Up to 25,000 garment workers clashed with police in Bangladesh on Thursday, officials said, as protests rejecting a government-offered pay rise forced the closure of at least 100 factories outside Dhaka.
A government-appointed panel raised wages on Tuesday by 56.25 percent for the South Asian nation’s four million garment factory workers, who are seeking a near-tripling of their monthly wage.
Bangladesh’s 3,500 garment factories account for about 85 percent of its $55bn in annual exports, supplying many of the world’s top brands including Levi’s, Zara and H&M.
But conditions are dire for many of the workers, the vast majority of whom are women whose monthly pay starts at 8,300 taka ($75).
Police said violence broke out in the industrial towns of Gazipur and Ashulia on the outskirts of Dhaka after more than 10,000 workers staged protests in factories and along highways to reject the panel’s offer.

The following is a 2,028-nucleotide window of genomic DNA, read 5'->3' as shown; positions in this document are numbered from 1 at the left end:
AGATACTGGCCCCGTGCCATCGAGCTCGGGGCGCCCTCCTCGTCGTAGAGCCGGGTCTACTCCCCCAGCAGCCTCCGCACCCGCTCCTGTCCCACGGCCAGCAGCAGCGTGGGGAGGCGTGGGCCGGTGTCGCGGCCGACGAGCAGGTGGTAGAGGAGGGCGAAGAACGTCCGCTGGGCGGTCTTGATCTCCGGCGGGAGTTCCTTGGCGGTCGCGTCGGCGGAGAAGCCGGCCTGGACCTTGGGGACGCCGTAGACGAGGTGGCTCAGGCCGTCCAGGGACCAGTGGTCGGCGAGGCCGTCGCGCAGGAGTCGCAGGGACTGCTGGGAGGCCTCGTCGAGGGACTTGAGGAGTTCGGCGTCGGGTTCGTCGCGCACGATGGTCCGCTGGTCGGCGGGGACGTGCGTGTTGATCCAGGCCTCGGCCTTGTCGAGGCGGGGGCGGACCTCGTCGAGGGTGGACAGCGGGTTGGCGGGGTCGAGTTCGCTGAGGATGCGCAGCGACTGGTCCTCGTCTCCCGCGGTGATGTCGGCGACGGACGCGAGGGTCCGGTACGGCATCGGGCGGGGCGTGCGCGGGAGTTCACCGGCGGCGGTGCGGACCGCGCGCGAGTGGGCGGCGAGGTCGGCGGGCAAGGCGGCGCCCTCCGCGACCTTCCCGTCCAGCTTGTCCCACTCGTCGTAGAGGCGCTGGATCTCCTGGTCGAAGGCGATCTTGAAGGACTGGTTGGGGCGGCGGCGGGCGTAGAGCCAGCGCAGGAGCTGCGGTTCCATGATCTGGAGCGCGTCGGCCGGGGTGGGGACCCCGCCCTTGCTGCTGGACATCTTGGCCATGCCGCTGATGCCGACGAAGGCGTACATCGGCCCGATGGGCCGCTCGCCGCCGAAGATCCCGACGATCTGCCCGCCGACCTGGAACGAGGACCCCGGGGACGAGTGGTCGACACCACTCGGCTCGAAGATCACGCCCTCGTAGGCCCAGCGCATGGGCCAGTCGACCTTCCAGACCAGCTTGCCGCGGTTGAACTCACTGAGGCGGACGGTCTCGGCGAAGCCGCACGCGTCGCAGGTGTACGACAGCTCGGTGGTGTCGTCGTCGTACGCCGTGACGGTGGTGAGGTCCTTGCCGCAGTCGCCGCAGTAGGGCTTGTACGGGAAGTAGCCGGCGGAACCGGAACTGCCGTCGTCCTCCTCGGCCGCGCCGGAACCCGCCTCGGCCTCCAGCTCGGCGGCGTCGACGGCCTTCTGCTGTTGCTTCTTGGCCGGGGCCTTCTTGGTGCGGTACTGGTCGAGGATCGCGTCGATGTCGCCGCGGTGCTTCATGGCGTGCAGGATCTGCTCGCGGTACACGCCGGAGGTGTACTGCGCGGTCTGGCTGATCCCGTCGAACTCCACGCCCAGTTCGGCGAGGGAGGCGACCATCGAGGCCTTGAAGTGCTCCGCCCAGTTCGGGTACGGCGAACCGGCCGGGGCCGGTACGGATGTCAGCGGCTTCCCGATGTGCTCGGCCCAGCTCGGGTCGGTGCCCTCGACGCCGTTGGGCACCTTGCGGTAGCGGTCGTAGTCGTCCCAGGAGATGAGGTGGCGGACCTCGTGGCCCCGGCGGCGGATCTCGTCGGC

“There were 10,000 [protesting] workers at several spots. They threw bricks and stones at our officers and factories, which were open,” Mahmud Naser, Ashulia’s deputy industrial police chief, said.
“One of our officers was injured. We fired rubber bullets and tear gas to disperse the workers,” Naser said, adding that more than 100 factories were shut down in Ashulia and surrounding areas.
Thousands of workers also clashed with the elite Rapid Action Battalion (RAB) and police at Konabari and Naujore in Gazipur, with police using batons and tear gas to drive them into alleys.
“About 15,000 workers blocked the road at Konabari, and vandalised vehicles and other properties. We had to disperse them to maintain law and order,” Gazipur municipality administrator Sayed Murad Ali said.
At least two injured workers were taken to hospital, police said.